This Chart Shows Why HIV Is Still Spreading in the U.S.

HIV-1 budding (in green) from a cultured lymphocyte.

Source: CDC

Each year in the U.S., about 50,000 people contract HIV, the virus that causes AIDS. That rate hasn’t changed much in the last decade, even though anti-retroviral therapy can effectively control the virus and dramatically lower the risk that people with HIV will transmit it.

If you want to understand why HIV continues to spread in the U.S., take a look at the chart below. It’s based on new estimates, published today in the journal JAMA Internal Medicine, of what stage of care people with HIV are in when they’re most likely to transmit the virus to others.

The chart describes what epidemiologists call the HIV “continuum of care.” That’s a series of steps between when people contract the virus and when, with proper medical care, the virus in their bodies is suppressed. It includes getting diagnosed, getting into care, getting a prescription for anti-retroviral therapy, and ultimately lowering the amount of virus in the body to a level that allows people to live longer, healthier lives and reduces the risk that they’ll transmit HIV to others.

Almost half of the HIV-positive population in the U.S. has been diagnosed but isn’t getting medical care. This group accounts for the greatest number of new transmissions—more than 60 percent, by researchers’ estimates. Most new transmissions involve men who have sex with men. The estimates are based on data on the 2009 HIV-positive population in the U.S. of 1.15 million Americans. The Centers for Disease Control and Prevention’s latest estimates put the number at 1.2 million.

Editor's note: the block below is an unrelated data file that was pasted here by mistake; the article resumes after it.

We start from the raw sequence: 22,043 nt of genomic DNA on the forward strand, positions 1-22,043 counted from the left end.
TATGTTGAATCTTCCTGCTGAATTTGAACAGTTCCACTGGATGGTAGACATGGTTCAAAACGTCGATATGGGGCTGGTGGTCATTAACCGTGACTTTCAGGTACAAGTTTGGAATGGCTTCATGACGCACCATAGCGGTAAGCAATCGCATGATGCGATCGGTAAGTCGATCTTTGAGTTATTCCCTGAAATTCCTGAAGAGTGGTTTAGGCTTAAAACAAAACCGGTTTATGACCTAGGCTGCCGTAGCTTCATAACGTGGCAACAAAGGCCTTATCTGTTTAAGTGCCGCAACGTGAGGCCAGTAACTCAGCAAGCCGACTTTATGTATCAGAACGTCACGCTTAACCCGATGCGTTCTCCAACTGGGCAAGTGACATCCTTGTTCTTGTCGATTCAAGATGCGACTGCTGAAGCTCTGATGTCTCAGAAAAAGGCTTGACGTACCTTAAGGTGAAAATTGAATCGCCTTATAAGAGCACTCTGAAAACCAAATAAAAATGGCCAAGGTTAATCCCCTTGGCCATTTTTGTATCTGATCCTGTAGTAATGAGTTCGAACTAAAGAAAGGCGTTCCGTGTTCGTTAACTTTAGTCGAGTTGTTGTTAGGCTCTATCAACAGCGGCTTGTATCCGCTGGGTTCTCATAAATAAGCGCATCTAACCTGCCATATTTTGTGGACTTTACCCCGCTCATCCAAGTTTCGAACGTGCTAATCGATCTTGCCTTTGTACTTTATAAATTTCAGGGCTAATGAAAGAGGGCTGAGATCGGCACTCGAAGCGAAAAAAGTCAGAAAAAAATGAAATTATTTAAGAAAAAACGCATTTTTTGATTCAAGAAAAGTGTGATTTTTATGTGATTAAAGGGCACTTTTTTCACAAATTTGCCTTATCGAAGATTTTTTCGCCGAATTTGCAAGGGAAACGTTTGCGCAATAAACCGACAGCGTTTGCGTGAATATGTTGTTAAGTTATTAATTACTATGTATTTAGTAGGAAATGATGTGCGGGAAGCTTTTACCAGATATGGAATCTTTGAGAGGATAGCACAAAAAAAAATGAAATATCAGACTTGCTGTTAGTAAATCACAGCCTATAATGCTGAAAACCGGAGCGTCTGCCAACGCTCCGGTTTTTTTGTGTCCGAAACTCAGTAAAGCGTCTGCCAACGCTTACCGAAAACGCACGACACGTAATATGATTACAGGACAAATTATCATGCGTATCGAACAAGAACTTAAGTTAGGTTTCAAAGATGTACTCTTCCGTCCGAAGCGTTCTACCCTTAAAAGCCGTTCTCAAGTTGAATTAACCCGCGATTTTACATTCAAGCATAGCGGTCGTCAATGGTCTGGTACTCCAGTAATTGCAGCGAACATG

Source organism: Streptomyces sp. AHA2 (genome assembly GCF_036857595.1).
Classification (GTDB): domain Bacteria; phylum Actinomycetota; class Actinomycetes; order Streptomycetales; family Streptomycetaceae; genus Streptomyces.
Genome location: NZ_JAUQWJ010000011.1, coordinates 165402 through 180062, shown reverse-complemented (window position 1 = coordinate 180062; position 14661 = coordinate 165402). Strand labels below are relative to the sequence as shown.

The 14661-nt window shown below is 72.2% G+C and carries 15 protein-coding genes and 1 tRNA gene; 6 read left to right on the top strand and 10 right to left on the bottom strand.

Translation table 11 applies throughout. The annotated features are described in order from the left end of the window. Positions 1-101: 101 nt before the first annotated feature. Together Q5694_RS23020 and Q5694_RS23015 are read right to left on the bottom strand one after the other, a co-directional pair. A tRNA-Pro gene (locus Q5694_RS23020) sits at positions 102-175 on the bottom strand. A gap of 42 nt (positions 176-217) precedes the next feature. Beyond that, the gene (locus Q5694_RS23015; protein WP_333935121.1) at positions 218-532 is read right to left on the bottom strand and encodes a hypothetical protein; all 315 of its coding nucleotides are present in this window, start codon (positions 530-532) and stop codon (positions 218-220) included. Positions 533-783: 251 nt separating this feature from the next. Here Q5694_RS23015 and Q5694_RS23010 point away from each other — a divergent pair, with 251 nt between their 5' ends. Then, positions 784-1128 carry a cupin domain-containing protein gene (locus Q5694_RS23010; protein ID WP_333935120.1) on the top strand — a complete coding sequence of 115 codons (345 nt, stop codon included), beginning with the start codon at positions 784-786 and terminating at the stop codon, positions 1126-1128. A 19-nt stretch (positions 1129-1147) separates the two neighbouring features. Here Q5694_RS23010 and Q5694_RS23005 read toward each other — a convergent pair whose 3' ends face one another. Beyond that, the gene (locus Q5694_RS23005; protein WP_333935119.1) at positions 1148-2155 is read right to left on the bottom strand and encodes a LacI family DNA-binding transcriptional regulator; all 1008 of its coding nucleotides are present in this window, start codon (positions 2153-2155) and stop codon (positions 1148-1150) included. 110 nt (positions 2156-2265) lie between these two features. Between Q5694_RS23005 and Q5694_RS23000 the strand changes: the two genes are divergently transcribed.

About 37 percent of Americans with HIV are getting care, and together they account for only 8.5 percent of new transmissions, according to the JAMA paper’s estimates. Reducing the rate of new infections depends on moving more people along the continuum.

“Focusing national HIV prevention efforts on increasing the percentage of HIV-infected persons who are diagnosed and retained in medical care that leads to immediate prescription of [antiretroviral therapy] will contribute substantially to reducing HIV transmission in the United States,” the researchers, from the CDC and Emory University, write. Anti-retroviral therapy, or ART, can effectively prevent HIV-positive people from developing AIDS, which attacks the immune system and leaves the body vulnerable to other infections.

Just getting people into medical care, without starting anti-retroviral therapy, was linked to reduced risk of transmission. The authors speculate that the other services people get, such as counseling, might influence behavior.

While it’s not clear why so many HIV-positive Americans aren’t getting proper treatment, some combination of access to health care and shame is likely at work. “There’s still a lot of stigma associated with HIV. That’s another reason why people don’t get treatment,” Carl Schmid, deputy executive director of the AIDS Institute, told me in December.

Between 2008 and 2010, the number of new infections among men who have sex with men under age 24 increased by 22 percent. HIV affects people from all backgrounds in the U.S., but some populations are disproportionately affected, particularly blacks, Hispanics and men who have sex with men. Increasing rates of new infections, particularly among young black men who have sex with other men, have raised concerns in recent years.

Globally, about 35 million people are infected with HIV, according to the World Health Organization. About 70 percent of the HIV-positive population lives in sub-Saharan Africa, which accounts for the same share of new transmissions. The virus was linked to 1.5 million deaths in 2013. 

 

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